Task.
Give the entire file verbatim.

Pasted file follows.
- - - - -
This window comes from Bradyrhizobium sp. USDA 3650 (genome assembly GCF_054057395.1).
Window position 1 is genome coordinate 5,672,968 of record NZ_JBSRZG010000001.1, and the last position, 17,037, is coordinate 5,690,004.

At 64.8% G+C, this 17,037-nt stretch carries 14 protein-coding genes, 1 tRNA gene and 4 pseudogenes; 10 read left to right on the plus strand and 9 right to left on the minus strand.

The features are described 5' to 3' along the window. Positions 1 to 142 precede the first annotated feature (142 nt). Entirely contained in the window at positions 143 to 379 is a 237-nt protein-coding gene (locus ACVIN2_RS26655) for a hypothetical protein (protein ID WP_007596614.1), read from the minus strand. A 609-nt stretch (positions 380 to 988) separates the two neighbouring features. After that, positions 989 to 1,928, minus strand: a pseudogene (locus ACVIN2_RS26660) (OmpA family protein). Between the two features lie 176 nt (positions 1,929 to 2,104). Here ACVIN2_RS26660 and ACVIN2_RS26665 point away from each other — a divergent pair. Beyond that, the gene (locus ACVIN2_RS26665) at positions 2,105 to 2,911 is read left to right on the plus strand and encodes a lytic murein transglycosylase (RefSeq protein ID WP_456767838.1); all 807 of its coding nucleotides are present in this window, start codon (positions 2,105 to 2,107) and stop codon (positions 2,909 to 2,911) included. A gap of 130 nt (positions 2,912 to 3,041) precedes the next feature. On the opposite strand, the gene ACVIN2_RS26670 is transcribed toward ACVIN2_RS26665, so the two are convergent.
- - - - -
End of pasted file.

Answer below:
This window comes from Bradyrhizobium sp. USDA 3650 (genome assembly GCF_054057395.1).
Window position 1 is genome coordinate 5,672,968 of record NZ_JBSRZG010000001.1, and the last position, 17,037, is coordinate 5,690,004.

At 64.8% G+C, this 17,037-nt stretch carries 14 protein-coding genes, 1 tRNA gene and 4 pseudogenes; 10 read left to right on the plus strand and 9 right to left on the minus strand.

The features are described 5' to 3' along the window. Positions 1 to 142 precede the first annotated feature (142 nt). Entirely contained in the window at positions 143 to 379 is a 237-nt protein-coding gene (locus ACVIN2_RS26655) for a hypothetical protein (protein ID WP_007596614.1), read from the minus strand. A 609-nt stretch (positions 380 to 988) separates the two neighbouring features. After that, positions 989 to 1,928, minus strand: a pseudogene (locus ACVIN2_RS26660) (OmpA family protein). Between the two features lie 176 nt (positions 1,929 to 2,104). Here ACVIN2_RS26660 and ACVIN2_RS26665 point away from each other — a divergent pair. Beyond that, the gene (locus ACVIN2_RS26665) at positions 2,105 to 2,911 is read left to right on the plus strand and encodes a lytic murein transglycosylase (RefSeq protein ID WP_456767838.1); all 807 of its coding nucleotides are present in this window, start codon (positions 2,105 to 2,107) and stop codon (positions 2,909 to 2,911) included. A gap of 130 nt (positions 2,912 to 3,041) precedes the next feature. On the opposite strand, the gene ACVIN2_RS26670 is transcribed toward ACVIN2_RS26665, so the two are convergent.